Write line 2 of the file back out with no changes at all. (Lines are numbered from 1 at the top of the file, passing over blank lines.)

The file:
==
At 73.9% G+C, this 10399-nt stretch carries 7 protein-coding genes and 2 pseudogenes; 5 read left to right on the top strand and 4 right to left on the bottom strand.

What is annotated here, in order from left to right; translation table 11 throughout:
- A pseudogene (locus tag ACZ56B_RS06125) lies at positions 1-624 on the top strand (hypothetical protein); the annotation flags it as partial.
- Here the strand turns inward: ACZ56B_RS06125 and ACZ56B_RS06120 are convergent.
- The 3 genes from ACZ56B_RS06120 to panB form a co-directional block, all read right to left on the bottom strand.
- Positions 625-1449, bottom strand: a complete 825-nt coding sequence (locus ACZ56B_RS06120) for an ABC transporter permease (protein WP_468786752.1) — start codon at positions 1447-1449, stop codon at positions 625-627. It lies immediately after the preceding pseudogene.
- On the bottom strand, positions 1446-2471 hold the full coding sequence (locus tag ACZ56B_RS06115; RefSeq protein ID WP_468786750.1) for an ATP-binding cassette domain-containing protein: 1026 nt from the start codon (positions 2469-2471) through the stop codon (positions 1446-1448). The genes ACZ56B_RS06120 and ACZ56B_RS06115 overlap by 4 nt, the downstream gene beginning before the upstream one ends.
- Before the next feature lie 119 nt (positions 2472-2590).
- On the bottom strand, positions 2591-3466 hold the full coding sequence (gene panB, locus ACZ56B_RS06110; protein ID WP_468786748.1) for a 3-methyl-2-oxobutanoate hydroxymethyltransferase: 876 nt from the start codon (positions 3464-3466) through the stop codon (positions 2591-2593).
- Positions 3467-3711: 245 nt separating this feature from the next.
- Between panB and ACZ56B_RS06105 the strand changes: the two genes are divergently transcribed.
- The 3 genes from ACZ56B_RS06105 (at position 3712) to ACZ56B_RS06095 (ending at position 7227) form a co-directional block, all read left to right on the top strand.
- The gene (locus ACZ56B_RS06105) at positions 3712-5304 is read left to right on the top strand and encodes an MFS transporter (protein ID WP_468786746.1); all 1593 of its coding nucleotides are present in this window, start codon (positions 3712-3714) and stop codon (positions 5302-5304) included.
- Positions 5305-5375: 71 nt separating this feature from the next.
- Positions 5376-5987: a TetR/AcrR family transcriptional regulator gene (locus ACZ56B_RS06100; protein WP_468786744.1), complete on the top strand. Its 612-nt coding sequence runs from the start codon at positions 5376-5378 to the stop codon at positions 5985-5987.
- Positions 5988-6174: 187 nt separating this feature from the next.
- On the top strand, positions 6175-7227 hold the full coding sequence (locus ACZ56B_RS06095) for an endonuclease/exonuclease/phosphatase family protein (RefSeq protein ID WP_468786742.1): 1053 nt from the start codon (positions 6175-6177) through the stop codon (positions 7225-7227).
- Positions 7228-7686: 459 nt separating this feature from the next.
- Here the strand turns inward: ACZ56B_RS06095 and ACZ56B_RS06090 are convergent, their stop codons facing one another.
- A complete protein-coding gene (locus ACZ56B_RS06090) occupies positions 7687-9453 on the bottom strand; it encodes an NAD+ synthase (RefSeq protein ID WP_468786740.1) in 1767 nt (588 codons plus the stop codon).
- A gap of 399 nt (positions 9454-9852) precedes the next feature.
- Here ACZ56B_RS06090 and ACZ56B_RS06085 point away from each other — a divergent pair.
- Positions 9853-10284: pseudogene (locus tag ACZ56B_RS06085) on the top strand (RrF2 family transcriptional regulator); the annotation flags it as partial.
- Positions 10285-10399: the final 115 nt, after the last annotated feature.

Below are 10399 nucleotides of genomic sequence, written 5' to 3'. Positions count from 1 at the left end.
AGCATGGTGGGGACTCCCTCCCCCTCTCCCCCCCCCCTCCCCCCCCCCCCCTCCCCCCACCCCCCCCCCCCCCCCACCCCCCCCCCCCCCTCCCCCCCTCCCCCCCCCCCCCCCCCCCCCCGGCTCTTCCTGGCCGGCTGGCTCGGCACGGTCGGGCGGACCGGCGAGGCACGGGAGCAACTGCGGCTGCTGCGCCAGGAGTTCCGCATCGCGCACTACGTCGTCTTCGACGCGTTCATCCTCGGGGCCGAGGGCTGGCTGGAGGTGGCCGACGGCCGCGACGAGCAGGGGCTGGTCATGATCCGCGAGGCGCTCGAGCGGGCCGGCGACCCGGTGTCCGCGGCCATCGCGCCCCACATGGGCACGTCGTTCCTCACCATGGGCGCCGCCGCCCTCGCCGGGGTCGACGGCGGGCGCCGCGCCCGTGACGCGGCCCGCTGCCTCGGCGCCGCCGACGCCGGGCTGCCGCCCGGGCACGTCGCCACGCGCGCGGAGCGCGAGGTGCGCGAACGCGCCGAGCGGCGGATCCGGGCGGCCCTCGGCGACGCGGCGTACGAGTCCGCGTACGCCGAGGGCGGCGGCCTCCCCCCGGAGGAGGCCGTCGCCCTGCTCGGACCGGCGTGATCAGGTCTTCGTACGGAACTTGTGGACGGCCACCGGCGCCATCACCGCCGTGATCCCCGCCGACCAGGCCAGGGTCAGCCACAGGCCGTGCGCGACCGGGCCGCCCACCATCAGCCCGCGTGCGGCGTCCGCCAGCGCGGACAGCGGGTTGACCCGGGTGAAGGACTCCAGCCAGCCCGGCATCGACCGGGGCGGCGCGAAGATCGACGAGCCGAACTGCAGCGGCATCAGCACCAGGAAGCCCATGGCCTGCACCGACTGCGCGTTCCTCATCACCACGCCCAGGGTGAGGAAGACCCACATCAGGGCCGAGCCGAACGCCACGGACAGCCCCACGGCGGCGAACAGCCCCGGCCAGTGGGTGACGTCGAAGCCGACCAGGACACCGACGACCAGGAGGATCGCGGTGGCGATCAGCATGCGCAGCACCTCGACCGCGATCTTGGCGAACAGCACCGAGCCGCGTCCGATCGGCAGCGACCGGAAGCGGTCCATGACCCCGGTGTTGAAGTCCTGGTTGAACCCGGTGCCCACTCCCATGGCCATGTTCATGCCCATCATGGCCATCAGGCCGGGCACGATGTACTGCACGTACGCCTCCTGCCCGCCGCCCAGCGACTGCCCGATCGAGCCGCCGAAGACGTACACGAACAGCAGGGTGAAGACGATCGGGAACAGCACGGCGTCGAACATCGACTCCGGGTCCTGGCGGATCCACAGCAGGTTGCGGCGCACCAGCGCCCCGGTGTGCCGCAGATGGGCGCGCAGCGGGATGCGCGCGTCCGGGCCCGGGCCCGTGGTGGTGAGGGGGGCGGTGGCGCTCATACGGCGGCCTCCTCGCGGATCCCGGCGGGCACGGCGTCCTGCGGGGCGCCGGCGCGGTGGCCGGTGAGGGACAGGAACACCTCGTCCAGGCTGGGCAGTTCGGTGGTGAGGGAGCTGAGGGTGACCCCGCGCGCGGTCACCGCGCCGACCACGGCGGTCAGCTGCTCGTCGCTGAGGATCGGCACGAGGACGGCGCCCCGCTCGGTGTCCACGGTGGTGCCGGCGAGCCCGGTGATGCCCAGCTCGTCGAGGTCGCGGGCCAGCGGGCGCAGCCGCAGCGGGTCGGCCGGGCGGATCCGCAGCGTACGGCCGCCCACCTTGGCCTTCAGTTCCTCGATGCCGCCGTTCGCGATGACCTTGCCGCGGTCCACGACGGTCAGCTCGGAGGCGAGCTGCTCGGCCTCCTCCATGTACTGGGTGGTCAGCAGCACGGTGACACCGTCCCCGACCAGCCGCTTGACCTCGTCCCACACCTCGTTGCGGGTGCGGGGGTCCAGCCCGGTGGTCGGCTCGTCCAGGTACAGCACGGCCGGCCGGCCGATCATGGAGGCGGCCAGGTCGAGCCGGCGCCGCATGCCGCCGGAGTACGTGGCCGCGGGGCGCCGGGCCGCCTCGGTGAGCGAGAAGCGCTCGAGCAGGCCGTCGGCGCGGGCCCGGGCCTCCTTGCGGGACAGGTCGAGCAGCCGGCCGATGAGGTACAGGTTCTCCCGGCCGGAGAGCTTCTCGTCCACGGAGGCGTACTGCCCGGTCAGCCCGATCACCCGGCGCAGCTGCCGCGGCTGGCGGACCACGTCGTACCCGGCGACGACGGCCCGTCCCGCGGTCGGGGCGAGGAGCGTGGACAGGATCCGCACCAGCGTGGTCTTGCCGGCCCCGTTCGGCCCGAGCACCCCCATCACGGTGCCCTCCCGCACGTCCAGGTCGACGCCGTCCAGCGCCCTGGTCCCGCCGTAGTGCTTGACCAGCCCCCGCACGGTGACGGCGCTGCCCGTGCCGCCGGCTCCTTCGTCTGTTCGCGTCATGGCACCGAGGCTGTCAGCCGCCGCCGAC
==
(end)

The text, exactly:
What is annotated here, in order from left to right; translation table 11 throughout: